I-70 Widening Has Already Diverted $50M From Smarter Transpo Projects

I70 Trench
Don’t be fooled by the shiny new park — the I-70 project is a massive highway widening, creating five lanes in each direction to cram more car traffic into Denver. Image: CDOT

Whether it’s the marginalization of Globeville, Elyria, and Swansea residents, the stark threat of respiratory illness, or the simple fact that widening roads does not solve traffic congestion, the I-70 expansion planned between Brighton Boulevard and Tower Road is a terrible idea. Still, the highway project with a $1.8 billion starting price tag has a lot of political momentum.

Streetsblog looked into the funding mechanisms for one of the most expensive road projects in Colorado history, and it turns out that the I-70 widening is already diverting money from other priorities.

As insiders tracking the project know, the Denver Regional Council of Governments skimmed $50 million in federal funds “off the top” to fund the I-70 project before considering others. In other words, DRCOG’s decision prioritized widening the highway to 10 lanes instead of spending on projects that can improve safety, reducing greenhouse gas emissions, or connect people to jobs via effective transit. (Having been just a twinkle in the city’s eye during the decade-long debate of this plan, Streetsblog Denver is playing a little catch-up.)

Here’s what else $50 million could buy:

  • About 300 miles of protected bike lanes, enough to create an effective citywide network.
  • One year’s worth of RTD passes for 52,742 people.
  • 296 miles of badly needed sidewalks, or 20,408 high-visibility crosswalks.

DRCOG manages the flow of federal transportation money to the Denver region (which somehow includes Weld County). Representatives from 56 metro area governments comprise the council, which is responsible for deciding which projects get funded and which don’t. So DRCOG meetings are like a miniature UN, its members both cooperating and competing for funds.

Courtesy: DRCOG
A breakdown of how DRCOG split the most recent round of federal funding. The biggest chunk — 41 percent — went to widening roads. Courtesy: DRCOG

But on June 25 of last year there was no dissent on the board. It unanimously approved the $50 million contribution to the I-70 project after a formal request from the Colorado Department of Transportation — despite the warnings of City Auditor Dennis Gallagher. Just two days prior, in a scathing letter, Gallagher had laid out his case against the project:

“I do not believe that CDOT has made a credible case for the need to widen the highway to ten lanes and is basing that preference on outdated and inaccurate data and information. So, I encourage you, as stewards of some of those limited resources to be certain as you authorize the expenditure… that the plan upon which those funds will be expended is appropriate, necessary and actually grounded in fact not fantasy.”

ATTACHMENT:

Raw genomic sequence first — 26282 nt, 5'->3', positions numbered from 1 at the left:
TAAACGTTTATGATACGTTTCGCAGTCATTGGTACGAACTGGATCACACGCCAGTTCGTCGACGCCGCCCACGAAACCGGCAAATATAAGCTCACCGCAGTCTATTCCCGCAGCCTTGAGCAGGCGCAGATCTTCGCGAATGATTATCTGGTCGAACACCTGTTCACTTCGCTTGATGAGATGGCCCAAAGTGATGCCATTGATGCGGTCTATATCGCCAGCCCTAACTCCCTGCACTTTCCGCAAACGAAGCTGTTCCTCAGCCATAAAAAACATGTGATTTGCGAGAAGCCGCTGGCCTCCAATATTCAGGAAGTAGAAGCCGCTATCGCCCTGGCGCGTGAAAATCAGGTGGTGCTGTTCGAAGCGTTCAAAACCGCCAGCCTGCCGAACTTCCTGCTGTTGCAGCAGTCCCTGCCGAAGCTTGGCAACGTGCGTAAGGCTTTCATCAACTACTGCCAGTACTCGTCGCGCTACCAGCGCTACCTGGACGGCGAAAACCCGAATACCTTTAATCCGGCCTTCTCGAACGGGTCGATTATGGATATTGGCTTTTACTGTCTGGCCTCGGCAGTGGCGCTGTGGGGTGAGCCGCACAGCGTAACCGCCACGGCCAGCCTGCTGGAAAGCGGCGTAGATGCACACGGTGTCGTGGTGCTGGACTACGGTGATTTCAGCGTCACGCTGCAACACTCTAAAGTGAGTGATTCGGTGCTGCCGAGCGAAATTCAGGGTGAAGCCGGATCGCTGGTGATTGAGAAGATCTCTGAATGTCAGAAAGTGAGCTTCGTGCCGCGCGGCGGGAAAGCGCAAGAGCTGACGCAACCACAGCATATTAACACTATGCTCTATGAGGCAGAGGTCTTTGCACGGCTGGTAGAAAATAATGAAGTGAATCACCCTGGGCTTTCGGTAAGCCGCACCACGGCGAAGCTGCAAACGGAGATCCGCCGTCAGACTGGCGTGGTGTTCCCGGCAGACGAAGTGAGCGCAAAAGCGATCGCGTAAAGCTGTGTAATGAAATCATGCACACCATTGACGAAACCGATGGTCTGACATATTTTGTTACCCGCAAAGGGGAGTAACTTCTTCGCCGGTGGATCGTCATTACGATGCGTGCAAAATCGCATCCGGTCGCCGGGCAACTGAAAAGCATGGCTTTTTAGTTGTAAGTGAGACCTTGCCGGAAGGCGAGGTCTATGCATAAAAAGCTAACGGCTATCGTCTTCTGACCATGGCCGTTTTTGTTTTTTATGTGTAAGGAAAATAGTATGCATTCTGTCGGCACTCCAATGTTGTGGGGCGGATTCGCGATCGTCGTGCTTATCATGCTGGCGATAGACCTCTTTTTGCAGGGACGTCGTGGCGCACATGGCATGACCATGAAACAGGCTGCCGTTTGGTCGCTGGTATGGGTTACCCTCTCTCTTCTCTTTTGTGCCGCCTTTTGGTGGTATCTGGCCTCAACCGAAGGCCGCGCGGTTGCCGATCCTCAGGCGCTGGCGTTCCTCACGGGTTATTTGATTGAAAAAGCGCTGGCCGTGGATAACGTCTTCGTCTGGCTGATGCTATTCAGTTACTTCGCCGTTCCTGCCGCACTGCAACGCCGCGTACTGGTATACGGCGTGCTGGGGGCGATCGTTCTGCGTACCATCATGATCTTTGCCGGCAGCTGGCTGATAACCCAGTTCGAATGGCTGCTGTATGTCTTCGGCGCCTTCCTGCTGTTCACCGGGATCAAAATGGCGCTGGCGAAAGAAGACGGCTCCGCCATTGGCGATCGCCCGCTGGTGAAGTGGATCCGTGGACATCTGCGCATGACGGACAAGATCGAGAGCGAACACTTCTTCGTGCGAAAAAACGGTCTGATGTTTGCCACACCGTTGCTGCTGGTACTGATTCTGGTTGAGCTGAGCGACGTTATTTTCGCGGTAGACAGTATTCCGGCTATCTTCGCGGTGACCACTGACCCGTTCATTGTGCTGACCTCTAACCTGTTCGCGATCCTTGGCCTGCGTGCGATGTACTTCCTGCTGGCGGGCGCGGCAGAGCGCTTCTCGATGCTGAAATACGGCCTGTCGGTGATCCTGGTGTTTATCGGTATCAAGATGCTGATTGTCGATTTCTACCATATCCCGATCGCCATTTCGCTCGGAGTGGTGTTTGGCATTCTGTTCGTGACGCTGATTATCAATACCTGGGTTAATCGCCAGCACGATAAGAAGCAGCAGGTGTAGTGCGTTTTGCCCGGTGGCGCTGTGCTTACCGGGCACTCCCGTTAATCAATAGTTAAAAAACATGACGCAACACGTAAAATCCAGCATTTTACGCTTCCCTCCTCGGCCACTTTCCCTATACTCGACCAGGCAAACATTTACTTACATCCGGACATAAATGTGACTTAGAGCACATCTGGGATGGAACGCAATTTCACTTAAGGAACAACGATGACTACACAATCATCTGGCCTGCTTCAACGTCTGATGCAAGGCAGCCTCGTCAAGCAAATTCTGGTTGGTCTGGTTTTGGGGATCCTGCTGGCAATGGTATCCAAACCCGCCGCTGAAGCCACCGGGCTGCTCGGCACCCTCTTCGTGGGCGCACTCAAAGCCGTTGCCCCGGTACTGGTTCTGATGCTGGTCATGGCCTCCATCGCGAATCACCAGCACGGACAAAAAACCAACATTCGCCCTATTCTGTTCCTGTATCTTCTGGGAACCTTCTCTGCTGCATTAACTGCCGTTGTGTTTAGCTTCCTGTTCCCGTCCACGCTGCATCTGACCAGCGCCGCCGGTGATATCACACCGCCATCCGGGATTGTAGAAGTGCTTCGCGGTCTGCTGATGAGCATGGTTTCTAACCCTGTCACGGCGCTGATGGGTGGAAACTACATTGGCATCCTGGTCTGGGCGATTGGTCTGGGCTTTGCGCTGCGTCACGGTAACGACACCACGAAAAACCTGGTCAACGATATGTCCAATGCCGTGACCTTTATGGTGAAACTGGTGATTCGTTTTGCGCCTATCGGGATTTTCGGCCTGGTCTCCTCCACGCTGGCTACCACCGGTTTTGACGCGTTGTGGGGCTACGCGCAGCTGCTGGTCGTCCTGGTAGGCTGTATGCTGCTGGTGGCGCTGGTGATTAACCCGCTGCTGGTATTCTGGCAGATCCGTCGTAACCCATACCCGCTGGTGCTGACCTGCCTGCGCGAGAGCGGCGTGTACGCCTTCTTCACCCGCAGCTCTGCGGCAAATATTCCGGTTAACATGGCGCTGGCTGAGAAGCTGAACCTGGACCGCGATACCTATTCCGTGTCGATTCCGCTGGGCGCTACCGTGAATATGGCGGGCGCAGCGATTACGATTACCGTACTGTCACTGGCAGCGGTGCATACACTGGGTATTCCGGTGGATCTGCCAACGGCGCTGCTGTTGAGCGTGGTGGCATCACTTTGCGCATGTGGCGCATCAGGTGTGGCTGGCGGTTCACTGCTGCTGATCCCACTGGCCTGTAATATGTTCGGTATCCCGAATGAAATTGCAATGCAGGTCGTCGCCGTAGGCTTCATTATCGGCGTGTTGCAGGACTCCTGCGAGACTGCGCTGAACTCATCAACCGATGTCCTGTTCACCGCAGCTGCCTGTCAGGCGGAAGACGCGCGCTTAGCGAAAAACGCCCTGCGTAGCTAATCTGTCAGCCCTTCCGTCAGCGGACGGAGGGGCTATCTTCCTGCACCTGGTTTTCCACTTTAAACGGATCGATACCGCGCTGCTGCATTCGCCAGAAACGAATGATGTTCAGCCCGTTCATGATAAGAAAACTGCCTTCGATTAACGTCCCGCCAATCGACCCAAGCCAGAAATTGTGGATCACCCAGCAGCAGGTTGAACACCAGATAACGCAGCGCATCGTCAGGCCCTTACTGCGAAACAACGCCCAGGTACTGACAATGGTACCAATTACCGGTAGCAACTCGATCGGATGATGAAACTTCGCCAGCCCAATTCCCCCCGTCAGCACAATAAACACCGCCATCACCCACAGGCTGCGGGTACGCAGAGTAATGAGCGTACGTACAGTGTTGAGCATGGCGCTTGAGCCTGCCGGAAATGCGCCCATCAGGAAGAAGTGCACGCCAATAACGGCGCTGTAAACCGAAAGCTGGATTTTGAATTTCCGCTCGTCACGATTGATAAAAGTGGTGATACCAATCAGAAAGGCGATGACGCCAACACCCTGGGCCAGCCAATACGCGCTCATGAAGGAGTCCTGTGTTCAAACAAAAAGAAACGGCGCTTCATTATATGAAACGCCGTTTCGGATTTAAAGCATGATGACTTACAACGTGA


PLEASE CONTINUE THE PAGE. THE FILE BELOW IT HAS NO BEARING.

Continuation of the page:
The $50 million contribution went forward, though, along with allocations for other road projects. In the end, 69 percent of the $266 million in federal funds went toward roads — and most of that went toward expansions, not maintenance. Only 28 percent went to transit, biking, and walking.

DRCOG Director of Transportation Planning and Operations Doug Rex said the vast majority of the road projects — he estimated 95 percent — include some sort of biking and walking feature. But that doesn’t excuse spending $50 million to make I-70 five lanes in each direction, especially since it’s been proven time and time again that widening roads creates more demand for driving, resulting in equal or worse congestion.

In fact, DRCOG’s appetite for road widening undermines its spending on other modes. By inducing more car traffic and facilitating spread-out development, the agency is making the region less walkable and bikeable. And with every road expansion, DRCOG is effectively shrinking the potential pool of riders for Denver’s light rail — another recipient of DRCOG funds — which works most efficiently when serving compact, walkable areas.

In its strategic plan, called “Metro Vision,” DRCOG sets goals “for reducing growth in mobile source air pollution emissions by providing travel alternatives, improving the efficiency of the regional transportation network and changing key features of the development pattern.”

Fixing the dilapidated viaduct on this portion of I-70 would be consistent with those goals, but widening it is not.